By Alina Volper, ELP Lecturer
As an American, I forget what it is like to be a complete foreigner and stranger in another country. The experience of feeling like a complete outsider occurred for the first time when I visited India in 2012 and 2015.
I went to India because my husband is from there and I wanted to visit his family and his country. While his family was extremely welcoming and embracing, I felt like an alien specimen in the country itself. People were constantly staring, pointing, and asking to take pictures with me and of me. I sensed that I was under a microscope and being examined and studied everywhere I went. This was a very difficult feeling that I had not experienced in any other nation. In addition, India is a country that overwhelms you with the sounds, smells, crowds, and colors that permeate every activity and interaction. While this was eye-opening and incredible, it was also a very exhausting experience. I had to learn to embrace being a stranger and subject of curiosity for people. Traveling to India has made me less self-conscious because I stopped wondering why people were gazing at me and began to ignore the looks as much as I could. I started to enjoy the nonstop sensory overload that one can experience in this perplexing, bright, overpowering, and wondrous land.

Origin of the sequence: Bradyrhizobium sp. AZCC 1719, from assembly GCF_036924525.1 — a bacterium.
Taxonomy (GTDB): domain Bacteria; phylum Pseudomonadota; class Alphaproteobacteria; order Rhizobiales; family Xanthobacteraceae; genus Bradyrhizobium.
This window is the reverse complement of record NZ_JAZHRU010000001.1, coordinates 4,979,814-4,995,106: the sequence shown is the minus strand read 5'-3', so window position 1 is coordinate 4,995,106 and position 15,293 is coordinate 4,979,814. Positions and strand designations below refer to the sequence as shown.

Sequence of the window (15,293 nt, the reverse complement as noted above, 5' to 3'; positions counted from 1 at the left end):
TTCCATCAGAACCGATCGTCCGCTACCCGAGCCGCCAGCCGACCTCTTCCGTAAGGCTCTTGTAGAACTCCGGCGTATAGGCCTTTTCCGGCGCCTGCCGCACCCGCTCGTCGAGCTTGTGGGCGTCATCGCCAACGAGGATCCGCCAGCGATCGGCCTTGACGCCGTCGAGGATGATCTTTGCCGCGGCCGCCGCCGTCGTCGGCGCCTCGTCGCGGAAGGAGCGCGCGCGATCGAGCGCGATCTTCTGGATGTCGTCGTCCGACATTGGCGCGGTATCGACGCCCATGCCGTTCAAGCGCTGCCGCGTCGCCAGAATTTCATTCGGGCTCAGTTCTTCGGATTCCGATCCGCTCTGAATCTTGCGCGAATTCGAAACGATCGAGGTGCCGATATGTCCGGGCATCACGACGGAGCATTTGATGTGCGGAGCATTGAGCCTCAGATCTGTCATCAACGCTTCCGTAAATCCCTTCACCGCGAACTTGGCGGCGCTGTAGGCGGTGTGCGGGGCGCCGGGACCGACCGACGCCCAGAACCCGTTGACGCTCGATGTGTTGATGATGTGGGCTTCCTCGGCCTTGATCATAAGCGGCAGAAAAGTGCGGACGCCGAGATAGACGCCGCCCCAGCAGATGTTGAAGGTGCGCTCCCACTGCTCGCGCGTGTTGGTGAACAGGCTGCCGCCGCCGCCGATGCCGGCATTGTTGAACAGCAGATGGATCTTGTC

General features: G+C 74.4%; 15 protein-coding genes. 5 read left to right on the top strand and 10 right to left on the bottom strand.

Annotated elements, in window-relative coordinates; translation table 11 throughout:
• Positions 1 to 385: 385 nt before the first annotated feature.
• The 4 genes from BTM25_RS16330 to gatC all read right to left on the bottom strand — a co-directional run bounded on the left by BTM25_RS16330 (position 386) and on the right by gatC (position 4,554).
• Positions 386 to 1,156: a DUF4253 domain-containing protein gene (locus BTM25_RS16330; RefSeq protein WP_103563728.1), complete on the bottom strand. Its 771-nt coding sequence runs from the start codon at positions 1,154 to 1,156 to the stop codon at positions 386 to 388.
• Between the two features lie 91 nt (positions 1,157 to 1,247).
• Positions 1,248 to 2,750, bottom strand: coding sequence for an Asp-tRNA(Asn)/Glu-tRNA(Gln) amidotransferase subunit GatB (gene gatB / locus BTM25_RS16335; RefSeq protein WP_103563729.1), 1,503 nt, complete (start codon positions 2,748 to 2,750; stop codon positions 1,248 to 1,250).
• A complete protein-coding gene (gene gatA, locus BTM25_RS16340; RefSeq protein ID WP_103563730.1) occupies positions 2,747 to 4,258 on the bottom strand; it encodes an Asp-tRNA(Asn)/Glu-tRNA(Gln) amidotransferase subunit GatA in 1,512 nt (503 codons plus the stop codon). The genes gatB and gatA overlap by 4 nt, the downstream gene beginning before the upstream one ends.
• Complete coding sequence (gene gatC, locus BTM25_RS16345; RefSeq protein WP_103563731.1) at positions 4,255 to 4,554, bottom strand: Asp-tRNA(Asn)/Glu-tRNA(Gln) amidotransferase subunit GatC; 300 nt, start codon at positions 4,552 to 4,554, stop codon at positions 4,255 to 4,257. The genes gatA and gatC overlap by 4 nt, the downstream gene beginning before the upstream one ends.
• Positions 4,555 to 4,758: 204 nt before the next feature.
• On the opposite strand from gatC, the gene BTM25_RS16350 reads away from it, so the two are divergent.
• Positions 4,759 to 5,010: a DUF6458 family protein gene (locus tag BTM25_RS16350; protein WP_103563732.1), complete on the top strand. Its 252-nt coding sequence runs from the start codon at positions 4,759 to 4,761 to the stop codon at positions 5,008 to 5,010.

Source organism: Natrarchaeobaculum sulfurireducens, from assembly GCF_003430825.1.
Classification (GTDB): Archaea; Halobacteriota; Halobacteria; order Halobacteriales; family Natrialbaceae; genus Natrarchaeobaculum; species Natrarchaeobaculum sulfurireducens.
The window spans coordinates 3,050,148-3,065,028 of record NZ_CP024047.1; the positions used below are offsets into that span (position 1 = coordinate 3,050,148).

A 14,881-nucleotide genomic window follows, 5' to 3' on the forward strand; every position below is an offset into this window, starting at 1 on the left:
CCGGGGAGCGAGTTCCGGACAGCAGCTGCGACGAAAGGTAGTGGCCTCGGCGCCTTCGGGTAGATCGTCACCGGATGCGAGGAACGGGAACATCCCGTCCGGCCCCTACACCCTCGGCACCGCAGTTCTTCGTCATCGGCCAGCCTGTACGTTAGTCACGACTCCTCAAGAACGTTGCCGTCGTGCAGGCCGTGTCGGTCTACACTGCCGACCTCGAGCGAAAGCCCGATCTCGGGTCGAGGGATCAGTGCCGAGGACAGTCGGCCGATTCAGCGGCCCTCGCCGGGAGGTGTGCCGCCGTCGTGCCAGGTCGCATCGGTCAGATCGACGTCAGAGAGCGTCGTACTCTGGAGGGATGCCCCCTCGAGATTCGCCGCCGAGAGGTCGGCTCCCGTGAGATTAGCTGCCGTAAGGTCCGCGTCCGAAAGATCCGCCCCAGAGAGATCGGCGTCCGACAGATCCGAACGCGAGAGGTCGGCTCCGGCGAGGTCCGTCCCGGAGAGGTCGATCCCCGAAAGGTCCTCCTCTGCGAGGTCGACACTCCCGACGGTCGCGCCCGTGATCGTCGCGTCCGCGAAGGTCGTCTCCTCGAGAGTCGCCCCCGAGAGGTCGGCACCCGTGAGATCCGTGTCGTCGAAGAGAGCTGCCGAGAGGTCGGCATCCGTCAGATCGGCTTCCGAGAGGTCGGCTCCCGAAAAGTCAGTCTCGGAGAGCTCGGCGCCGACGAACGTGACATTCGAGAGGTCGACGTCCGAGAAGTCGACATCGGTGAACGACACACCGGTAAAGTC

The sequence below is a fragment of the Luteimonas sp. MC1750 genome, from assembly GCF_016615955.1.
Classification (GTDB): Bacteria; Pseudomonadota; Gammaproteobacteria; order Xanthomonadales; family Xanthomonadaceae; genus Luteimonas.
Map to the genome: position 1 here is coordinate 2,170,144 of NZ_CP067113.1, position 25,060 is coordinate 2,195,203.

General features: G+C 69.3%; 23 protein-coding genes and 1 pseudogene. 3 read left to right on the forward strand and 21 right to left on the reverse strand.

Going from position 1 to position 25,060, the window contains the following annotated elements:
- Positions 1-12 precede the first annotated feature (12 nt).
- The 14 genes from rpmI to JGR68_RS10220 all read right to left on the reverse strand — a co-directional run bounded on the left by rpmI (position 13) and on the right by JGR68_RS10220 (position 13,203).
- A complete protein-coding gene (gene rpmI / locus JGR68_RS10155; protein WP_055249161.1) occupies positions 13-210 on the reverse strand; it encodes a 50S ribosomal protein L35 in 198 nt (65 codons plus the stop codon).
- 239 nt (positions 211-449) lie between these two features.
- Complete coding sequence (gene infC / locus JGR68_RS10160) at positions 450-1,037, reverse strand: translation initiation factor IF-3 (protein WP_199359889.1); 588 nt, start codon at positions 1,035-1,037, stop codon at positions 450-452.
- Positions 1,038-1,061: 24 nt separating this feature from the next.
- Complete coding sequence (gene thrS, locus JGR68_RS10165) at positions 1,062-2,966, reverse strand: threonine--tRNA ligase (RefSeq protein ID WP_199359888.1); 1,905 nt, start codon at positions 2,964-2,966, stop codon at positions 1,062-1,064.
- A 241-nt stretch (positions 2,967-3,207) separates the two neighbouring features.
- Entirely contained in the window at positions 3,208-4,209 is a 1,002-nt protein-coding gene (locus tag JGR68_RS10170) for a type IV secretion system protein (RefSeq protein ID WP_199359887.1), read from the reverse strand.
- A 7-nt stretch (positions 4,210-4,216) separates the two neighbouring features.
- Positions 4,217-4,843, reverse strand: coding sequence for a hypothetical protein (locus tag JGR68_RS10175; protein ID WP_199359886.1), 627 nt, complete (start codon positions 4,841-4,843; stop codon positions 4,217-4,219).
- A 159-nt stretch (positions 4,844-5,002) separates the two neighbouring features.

If you are an international student at Chatham or an American thinking of studying abroad, I would advise you to embrace the experiences that you have, both positive and negative. It is normal to have a variety of occurrences when you are in a new place and the important aspect is not to let any undesirable experiences cast a shadow on the wonderful memories that you’ll surely have in the country. Don’t let any strange, bad, or unexpected situations ruin the amazing privilege and gift of studying abroad.